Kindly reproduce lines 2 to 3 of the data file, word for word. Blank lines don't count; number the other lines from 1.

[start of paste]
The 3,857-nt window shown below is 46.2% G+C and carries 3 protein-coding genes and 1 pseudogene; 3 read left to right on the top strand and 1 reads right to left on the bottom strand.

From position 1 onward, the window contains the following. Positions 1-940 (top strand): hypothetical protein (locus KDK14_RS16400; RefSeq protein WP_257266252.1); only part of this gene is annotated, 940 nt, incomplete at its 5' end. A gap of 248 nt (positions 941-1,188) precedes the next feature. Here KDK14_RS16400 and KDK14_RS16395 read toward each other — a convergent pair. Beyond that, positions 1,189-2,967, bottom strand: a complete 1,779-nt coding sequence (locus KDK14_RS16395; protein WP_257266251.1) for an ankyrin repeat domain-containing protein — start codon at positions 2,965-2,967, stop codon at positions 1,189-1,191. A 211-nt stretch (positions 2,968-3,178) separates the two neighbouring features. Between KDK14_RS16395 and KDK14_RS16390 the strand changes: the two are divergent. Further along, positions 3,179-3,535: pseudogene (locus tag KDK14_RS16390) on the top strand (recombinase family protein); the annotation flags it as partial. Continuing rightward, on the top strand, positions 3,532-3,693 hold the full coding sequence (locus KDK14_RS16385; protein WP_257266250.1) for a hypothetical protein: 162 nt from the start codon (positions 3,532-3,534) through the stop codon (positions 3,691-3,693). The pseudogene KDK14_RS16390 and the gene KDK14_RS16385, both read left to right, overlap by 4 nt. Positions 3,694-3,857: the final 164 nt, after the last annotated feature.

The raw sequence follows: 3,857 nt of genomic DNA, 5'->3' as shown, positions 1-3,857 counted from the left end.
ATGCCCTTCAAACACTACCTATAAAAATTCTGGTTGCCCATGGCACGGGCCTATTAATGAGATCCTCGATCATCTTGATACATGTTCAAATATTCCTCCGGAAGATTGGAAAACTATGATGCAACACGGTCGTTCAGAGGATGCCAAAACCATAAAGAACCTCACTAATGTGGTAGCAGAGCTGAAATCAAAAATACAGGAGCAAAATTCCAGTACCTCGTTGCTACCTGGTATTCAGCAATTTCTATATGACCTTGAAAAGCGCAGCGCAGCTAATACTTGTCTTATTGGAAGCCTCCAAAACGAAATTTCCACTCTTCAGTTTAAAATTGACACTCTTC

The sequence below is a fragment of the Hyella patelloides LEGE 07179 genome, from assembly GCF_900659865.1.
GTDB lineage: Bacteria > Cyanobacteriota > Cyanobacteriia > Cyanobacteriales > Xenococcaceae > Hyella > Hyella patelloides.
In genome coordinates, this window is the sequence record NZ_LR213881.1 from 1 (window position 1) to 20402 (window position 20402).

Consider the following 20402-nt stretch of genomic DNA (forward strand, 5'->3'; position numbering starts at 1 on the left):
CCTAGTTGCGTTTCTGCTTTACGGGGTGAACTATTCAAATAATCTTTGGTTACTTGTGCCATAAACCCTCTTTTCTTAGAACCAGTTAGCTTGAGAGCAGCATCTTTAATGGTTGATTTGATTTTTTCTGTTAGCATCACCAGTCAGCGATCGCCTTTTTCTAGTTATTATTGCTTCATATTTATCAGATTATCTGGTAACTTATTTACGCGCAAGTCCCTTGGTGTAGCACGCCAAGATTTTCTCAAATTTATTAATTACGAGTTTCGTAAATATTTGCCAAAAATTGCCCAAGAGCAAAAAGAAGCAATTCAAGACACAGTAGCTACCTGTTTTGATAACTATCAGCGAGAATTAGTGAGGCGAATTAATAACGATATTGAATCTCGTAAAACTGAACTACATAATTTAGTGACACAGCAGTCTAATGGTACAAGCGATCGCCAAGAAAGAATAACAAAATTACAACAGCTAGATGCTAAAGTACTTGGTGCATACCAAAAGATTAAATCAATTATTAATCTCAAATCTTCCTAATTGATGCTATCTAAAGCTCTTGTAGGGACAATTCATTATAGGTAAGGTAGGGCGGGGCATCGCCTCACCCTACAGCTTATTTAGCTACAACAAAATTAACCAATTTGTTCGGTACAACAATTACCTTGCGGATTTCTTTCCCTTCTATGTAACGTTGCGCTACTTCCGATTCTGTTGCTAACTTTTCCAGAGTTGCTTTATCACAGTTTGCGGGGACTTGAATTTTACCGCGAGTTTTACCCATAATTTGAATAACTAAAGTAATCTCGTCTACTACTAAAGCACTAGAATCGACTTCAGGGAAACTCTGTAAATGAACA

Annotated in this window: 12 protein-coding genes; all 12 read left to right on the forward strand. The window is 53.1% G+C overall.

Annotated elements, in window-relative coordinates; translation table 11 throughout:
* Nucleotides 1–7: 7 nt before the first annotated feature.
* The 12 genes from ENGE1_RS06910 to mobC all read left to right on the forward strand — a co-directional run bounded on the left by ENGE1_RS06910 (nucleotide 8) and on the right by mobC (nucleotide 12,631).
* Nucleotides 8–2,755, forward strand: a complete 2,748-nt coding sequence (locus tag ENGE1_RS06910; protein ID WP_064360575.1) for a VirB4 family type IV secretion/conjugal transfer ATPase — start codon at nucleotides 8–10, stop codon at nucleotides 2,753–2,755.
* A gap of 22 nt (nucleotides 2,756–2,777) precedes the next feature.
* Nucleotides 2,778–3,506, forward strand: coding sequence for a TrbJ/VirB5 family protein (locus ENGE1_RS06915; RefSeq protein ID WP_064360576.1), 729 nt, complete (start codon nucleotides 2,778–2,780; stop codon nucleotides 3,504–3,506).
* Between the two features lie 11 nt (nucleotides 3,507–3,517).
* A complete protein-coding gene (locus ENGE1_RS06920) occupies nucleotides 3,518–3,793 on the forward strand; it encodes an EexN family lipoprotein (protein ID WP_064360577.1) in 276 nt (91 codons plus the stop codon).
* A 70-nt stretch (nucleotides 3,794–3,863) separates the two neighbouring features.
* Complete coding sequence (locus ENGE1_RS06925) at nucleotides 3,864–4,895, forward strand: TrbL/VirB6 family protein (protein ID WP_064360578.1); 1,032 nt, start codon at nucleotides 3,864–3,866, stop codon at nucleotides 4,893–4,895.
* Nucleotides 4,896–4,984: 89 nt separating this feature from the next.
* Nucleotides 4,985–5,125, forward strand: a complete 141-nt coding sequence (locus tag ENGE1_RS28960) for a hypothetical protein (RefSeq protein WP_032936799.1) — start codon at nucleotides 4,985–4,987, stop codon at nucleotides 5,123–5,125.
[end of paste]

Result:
From position 1 onward, the window contains the following. Positions 1-940 (top strand): hypothetical protein (locus KDK14_RS16400; RefSeq protein WP_257266252.1); only part of this gene is annotated, 940 nt, incomplete at its 5' end. A gap of 248 nt (positions 941-1,188) precedes the next feature. Here KDK14_RS16400 and KDK14_RS16395 read toward each other — a convergent pair. Beyond that, positions 1,189-2,967, bottom strand: a complete 1,779-nt coding sequence (locus KDK14_RS16395; protein WP_257266251.1) for an ankyrin repeat domain-containing protein — start codon at positions 2,965-2,967, stop codon at positions 1,189-1,191. A 211-nt stretch (positions 2,968-3,178) separates the two neighbouring features. Between KDK14_RS16395 and KDK14_RS16390 the strand changes: the two are divergent. Further along, positions 3,179-3,535: pseudogene (locus tag KDK14_RS16390) on the top strand (recombinase family protein); the annotation flags it as partial. Continuing rightward, on the top strand, positions 3,532-3,693 hold the full coding sequence (locus KDK14_RS16385; protein WP_257266250.1) for a hypothetical protein: 162 nt from the start codon (positions 3,532-3,534) through the stop codon (positions 3,691-3,693). The pseudogene KDK14_RS16390 and the gene KDK14_RS16385, both read left to right, overlap by 4 nt. Positions 3,694-3,857: the final 164 nt, after the last annotated feature.

The raw sequence follows: 3,857 nt of genomic DNA, 5'->3' as shown, positions 1-3,857 counted from the left end.